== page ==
Boss Katana 50 MkII EX review: Not moving the bar, but polishing it

If it ain’t broke…

Boss Katana 50 MkII EX
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Review Overview

Our rating


Our verdict

You could argue that Boss is resting on its laurels for the latest iteration of its ubiquitous modelling combo – but when there was so little wrong with the original, iterative improvement is still impressive.

By our estimation there are at least forty trillion well-used and mildly beer-stained Boss Katanas in the backrooms of pubs, ready to be plonked onstage when all the bands thought they could borrow each other’s amps. On forums they’re so commonly recommended as a starter gigging amp the very act of telling someone to buy one is a meme. Need an affordable, loud amp to throw in a practice space? Boss Katana. Need something in the back of the van in case your main amp blows? Boss Katana. Starting out and need a combo that’s more than loud enough to gig, and don’t want to mess around with pedals and tubes? Boss Katana.

You get the point: they’ve become the standard for any amp use-case that needs to be affordable, versatile and loud. Let’s check out the very latest in the line: the Katana 50 MkII EX.

Boss Katana 50 MkII EX

So what’s new?

Very little, really, which isn’t too surprising given the change hasn’t warranted a “MkIII” label. The main addition is compatibility with Boss’ latest GA-FC EX foot controller, but also joining the GA-FC jack is the line-out socket like the 100-watt MkII models, one separate from the headphone/record output. Plugging into it doesn’t mute the speaker, and it’s not affected by the master volume: it’s for the Stereo Expand previously unavailable on the 50-watt Katana MkII feature to connect a second Katana MKII. Though in the absence of another Katana the most realistic use-case for the new output could be using it in lieu of a mic in front of the speaker; running it directly into the front-of-house while keeping the stage volume provided by the amp itself.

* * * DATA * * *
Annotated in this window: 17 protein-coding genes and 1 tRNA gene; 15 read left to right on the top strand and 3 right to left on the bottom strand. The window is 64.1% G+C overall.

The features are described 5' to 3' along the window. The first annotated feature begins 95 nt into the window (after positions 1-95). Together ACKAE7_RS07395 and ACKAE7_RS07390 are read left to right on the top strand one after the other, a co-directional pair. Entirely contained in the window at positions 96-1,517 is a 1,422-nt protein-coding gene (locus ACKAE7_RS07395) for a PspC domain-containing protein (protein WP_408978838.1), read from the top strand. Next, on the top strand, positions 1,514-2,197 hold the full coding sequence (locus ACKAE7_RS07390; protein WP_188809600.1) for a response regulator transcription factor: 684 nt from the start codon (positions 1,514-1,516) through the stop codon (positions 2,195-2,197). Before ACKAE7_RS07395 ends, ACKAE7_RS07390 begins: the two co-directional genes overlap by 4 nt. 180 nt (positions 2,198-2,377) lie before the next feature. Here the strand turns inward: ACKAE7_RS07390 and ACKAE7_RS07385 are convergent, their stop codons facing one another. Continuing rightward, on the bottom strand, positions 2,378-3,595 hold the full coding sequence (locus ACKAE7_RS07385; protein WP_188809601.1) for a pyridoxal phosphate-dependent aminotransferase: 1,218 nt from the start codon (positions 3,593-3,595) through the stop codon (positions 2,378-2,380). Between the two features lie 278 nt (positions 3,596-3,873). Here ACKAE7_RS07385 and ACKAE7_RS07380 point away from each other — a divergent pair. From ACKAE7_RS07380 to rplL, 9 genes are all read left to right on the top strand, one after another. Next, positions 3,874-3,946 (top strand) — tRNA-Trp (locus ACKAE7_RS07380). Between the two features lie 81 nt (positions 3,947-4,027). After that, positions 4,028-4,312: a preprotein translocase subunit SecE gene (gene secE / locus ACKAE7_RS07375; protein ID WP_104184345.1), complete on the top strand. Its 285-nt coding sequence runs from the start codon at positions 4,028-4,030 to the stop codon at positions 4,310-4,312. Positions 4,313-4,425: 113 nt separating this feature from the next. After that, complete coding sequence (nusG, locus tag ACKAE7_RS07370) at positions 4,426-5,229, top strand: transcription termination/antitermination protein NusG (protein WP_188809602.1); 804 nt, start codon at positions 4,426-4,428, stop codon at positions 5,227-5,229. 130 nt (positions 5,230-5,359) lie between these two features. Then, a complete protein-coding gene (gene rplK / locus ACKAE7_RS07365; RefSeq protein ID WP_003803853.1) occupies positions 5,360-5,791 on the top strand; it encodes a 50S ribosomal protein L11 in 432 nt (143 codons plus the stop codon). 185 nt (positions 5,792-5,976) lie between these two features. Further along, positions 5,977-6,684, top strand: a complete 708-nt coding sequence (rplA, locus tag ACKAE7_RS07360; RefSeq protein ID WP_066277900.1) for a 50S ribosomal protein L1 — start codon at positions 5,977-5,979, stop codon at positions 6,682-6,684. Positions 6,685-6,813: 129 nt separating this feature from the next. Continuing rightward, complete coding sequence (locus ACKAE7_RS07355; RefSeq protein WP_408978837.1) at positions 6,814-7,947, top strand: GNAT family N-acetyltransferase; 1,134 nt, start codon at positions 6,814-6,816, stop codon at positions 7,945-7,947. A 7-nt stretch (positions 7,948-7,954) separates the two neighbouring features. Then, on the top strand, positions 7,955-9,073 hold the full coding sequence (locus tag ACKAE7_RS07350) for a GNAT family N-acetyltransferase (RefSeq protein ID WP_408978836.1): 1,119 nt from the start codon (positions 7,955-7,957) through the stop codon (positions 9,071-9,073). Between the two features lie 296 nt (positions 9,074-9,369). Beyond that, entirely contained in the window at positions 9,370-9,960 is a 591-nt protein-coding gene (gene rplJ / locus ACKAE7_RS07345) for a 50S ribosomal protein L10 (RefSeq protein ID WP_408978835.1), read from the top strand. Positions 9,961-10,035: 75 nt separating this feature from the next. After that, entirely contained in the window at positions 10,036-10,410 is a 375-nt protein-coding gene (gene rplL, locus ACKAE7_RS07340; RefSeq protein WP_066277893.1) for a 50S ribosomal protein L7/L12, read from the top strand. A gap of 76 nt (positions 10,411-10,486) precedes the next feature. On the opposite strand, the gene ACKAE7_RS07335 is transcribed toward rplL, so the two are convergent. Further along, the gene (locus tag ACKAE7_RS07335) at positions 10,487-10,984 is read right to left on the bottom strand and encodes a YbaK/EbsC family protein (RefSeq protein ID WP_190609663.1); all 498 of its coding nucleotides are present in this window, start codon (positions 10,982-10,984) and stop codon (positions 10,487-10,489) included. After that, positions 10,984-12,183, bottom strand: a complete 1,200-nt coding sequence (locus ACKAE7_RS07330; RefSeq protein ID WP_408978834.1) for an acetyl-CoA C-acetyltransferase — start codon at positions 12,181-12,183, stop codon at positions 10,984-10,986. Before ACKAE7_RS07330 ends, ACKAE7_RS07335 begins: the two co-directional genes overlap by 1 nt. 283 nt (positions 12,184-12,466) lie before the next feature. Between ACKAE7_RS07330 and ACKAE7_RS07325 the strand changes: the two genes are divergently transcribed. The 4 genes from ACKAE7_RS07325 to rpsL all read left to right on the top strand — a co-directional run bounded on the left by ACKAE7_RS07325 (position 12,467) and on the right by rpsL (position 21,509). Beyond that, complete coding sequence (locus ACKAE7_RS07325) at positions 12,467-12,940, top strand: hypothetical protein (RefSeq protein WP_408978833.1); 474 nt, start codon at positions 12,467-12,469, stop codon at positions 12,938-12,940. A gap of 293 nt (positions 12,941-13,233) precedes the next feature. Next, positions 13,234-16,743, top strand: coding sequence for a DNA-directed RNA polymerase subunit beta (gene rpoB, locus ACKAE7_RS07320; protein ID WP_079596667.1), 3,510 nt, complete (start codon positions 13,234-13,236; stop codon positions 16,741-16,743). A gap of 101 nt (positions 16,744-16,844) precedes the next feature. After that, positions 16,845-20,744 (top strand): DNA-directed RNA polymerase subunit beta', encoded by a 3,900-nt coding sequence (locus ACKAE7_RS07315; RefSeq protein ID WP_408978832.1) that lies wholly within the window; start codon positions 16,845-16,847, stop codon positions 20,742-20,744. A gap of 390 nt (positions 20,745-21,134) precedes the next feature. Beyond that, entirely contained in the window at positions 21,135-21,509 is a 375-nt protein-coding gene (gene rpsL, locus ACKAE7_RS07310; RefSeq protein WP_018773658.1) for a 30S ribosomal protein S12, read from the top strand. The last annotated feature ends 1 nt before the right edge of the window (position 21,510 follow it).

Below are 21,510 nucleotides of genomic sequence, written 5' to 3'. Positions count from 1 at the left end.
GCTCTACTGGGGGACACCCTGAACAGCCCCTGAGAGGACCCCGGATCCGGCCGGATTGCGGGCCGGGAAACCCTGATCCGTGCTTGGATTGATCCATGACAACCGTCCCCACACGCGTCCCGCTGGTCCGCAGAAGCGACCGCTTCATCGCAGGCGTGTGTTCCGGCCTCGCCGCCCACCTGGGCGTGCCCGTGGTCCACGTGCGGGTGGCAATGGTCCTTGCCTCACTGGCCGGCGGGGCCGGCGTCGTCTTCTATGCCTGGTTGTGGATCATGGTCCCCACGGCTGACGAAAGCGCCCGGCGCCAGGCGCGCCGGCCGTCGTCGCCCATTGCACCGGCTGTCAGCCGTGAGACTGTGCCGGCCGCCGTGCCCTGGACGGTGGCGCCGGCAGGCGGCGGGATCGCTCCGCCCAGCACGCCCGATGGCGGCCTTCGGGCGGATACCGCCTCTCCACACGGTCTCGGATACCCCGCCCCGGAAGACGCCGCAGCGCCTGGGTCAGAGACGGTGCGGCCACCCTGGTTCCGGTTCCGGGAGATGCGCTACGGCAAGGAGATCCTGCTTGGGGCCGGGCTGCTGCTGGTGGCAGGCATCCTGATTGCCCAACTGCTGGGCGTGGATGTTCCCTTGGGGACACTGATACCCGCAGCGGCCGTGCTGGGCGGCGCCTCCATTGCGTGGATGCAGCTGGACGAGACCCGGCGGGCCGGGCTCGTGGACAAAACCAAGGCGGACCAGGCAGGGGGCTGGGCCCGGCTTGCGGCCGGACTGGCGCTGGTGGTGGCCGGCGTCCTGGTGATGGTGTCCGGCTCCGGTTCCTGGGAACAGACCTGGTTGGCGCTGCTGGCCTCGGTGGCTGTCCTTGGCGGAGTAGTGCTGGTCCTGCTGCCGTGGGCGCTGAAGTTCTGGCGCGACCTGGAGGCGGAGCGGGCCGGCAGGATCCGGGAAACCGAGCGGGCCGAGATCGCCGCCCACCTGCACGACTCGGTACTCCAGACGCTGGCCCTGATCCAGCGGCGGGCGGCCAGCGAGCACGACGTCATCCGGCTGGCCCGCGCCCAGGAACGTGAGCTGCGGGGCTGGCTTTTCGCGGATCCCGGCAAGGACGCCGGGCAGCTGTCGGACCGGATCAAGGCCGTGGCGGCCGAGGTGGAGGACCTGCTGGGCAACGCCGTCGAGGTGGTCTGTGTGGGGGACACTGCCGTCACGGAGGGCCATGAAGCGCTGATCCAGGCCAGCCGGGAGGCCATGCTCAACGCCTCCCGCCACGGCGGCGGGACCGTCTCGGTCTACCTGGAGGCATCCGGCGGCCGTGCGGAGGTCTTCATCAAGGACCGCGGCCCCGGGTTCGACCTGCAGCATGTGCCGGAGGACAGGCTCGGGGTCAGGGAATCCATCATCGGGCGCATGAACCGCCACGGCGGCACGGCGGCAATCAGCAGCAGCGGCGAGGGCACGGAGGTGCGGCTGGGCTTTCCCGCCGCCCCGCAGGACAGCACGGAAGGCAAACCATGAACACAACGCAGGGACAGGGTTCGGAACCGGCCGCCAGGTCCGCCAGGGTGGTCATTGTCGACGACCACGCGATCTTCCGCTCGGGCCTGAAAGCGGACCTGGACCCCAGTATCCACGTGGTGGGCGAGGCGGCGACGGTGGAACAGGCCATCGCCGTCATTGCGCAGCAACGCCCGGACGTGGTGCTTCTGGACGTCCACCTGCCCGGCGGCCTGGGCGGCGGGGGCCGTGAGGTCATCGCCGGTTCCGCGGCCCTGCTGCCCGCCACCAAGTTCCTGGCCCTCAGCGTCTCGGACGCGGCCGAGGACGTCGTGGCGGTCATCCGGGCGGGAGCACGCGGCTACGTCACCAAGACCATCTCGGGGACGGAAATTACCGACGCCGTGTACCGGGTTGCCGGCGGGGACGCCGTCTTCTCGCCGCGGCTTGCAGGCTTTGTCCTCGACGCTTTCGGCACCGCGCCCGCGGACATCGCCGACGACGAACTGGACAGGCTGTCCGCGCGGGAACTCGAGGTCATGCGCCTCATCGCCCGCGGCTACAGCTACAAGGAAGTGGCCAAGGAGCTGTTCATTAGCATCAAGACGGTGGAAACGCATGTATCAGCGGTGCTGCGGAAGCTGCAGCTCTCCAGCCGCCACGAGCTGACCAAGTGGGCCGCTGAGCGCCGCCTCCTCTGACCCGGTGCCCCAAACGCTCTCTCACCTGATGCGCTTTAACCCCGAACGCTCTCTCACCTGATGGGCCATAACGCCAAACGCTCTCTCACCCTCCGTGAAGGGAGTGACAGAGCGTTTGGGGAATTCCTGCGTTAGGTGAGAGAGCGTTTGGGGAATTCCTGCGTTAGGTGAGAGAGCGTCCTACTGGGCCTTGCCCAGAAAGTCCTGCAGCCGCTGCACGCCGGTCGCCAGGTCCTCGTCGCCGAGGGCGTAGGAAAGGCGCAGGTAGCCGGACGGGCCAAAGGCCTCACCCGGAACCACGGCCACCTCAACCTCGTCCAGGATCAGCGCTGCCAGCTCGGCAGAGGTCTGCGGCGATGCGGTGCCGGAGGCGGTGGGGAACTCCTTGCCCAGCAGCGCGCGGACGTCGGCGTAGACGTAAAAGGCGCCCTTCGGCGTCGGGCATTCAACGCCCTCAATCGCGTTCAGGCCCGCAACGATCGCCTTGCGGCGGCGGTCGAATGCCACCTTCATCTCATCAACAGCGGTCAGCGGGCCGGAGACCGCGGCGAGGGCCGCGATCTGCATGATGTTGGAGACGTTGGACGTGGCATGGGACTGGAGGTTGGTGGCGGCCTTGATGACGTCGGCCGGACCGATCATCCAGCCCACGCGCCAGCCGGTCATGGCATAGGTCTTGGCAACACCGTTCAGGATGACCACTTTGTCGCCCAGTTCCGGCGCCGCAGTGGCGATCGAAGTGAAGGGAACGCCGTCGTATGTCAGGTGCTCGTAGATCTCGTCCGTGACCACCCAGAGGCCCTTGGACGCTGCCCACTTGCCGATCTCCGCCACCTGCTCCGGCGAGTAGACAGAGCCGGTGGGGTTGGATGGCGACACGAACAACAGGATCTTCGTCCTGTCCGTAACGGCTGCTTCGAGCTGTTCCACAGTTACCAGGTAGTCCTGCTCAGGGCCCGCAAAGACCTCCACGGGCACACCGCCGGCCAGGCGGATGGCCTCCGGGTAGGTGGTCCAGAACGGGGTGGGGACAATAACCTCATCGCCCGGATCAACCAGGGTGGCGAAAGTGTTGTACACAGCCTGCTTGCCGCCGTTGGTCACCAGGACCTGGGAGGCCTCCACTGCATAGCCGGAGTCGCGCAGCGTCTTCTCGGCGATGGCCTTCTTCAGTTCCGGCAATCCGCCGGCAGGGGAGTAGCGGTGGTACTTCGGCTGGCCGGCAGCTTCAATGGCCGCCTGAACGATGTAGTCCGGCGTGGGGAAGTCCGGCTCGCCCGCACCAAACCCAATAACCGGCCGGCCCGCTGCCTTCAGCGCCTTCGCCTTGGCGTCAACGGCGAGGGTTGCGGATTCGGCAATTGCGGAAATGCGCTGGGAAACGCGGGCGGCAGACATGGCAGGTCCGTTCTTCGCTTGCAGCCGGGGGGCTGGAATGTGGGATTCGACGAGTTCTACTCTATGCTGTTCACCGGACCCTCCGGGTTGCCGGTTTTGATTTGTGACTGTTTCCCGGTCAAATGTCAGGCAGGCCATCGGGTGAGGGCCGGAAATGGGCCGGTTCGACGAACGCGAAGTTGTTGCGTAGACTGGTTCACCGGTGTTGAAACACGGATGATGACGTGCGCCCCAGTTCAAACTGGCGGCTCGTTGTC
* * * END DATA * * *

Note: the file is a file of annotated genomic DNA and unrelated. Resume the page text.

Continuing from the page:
There is one feature still missing from the 50-watt breed of Katana amp, however, and that’s an effects loop. The MkII did add a power-amp input, AKA an effects return, but no corresponding effects send. Presumably, Boss’ logic is that if you’re purchasing this kind of amp your effects setup isn’t complicated enough to warrant a loop – but you might be looking for a way to embiggen the sound of a floor modeller.

Boss Katana 50 MkII EX

We gave it a whack with a few different modellers and preamp pedals, and yep, it certainly works. We can’t really offer you any big revelations gained from plugging into a clean solid-state power amp – whatever you put in there comes out of the speaker, loud as you’d like. It is undeniably handy to be able to entirely bypass the preamp, given the glut of absolutely excellent amp-modelling pedals on the market, from the HX Stomp to a UAFX Dream ‘65. However, a full effects loop for the 50-watt version would still be nice to see, letting you get even more granular with your setup without having to mess around in software.

Boss Katana 50 MkII EX

On the floor

Realistically, though, neither a separate modeller nor a pedalboard are an essential accessory to the Katana 50. But if you play live, the newly-supported GA-FC EX could well be. When hooked up to the Katana, it effectively brings the top panel’s buttons to your feet: you can switch between a total of eight presets (four more than you can without it) or use it in a sort of pseudo-stompbox mode to toggle individual effects.

The foot controller is totally passive, connecting to the amp via any stereo quarter-inch cable, and yet still has bright colour-switching LED lights that actually make it pretty clear what’s going on. We never felt ourselves scratching our heads, and the lack of a need for a separate power supply means you can literally just bring the Katana, the GA-FC EX and a couple of cables to the gig. Oh, and like the Katana itself, it’s seemingly built to withstand light artillery fire.

It opens up a dizzying array of control options: connect up to three expression pedals, assign them to any parameter you’d like in software, connect and control another Katana, connect another footswitch bank, connect it directly to your brain and turn the reverb on with your thoughts. You can get as complicated as you like with it, really.